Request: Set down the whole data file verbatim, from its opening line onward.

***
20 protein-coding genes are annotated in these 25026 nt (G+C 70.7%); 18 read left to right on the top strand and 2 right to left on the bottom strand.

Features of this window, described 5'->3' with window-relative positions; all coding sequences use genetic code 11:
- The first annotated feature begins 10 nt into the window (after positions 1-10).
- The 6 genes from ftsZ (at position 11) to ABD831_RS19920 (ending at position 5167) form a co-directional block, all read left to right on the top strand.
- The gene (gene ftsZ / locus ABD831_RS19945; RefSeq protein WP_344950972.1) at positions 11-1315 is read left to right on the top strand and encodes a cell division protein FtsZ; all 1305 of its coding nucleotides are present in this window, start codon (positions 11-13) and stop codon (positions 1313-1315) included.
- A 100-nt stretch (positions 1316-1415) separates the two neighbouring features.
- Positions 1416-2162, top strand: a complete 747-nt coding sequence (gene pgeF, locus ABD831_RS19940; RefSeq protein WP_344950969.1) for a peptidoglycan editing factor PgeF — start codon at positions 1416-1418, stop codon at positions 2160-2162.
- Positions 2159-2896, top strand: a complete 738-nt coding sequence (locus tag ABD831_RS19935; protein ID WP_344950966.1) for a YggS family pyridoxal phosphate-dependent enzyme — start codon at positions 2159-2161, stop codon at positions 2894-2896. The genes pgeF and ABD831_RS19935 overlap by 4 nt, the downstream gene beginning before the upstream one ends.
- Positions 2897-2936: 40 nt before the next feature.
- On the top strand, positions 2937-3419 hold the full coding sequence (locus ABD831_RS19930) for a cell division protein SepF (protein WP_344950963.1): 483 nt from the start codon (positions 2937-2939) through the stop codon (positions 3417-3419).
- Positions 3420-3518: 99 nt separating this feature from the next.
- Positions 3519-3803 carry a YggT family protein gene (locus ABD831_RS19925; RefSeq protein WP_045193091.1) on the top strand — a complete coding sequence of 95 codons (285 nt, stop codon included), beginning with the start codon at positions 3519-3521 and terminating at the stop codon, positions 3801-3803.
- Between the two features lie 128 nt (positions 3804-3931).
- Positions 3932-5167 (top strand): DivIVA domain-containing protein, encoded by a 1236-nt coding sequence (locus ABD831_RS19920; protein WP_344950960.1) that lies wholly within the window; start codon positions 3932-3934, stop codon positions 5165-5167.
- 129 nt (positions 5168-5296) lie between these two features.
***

20 protein-coding genes are annotated in these 25026 nt (G+C 70.7%); 18 read left to right on the top strand and 2 right to left on the bottom strand.

Features of this window, described 5'->3' with window-relative positions; all coding sequences use genetic code 11:
- The first annotated feature begins 10 nt into the window (after positions 1-10).
- The 6 genes from ftsZ (at position 11) to ABD831_RS19920 (ending at position 5167) form a co-directional block, all read left to right on the top strand.
- The gene (gene ftsZ / locus ABD831_RS19945; RefSeq protein WP_344950972.1) at positions 11-1315 is read left to right on the top strand and encodes a cell division protein FtsZ; all 1305 of its coding nucleotides are present in this window, start codon (positions 11-13) and stop codon (positions 1313-1315) included.
- A 100-nt stretch (positions 1316-1415) separates the two neighbouring features.
- Positions 1416-2162, top strand: a complete 747-nt coding sequence (gene pgeF, locus ABD831_RS19940; RefSeq protein WP_344950969.1) for a peptidoglycan editing factor PgeF — start codon at positions 1416-1418, stop codon at positions 2160-2162.
- Positions 2159-2896, top strand: a complete 738-nt coding sequence (locus tag ABD831_RS19935; protein ID WP_344950966.1) for a YggS family pyridoxal phosphate-dependent enzyme — start codon at positions 2159-2161, stop codon at positions 2894-2896. The genes pgeF and ABD831_RS19935 overlap by 4 nt, the downstream gene beginning before the upstream one ends.
- Positions 2897-2936: 40 nt before the next feature.
- On the top strand, positions 2937-3419 hold the full coding sequence (locus ABD831_RS19930) for a cell division protein SepF (protein WP_344950963.1): 483 nt from the start codon (positions 2937-2939) through the stop codon (positions 3417-3419).
- Positions 3420-3518: 99 nt separating this feature from the next.
- Positions 3519-3803 carry a YggT family protein gene (locus ABD831_RS19925; RefSeq protein WP_045193091.1) on the top strand — a complete coding sequence of 95 codons (285 nt, stop codon included), beginning with the start codon at positions 3519-3521 and terminating at the stop codon, positions 3801-3803.
- Between the two features lie 128 nt (positions 3804-3931).
- Positions 3932-5167 (top strand): DivIVA domain-containing protein, encoded by a 1236-nt coding sequence (locus ABD831_RS19920; protein WP_344950960.1) that lies wholly within the window; start codon positions 3932-3934, stop codon positions 5165-5167.
- 129 nt (positions 5168-5296) lie between these two features.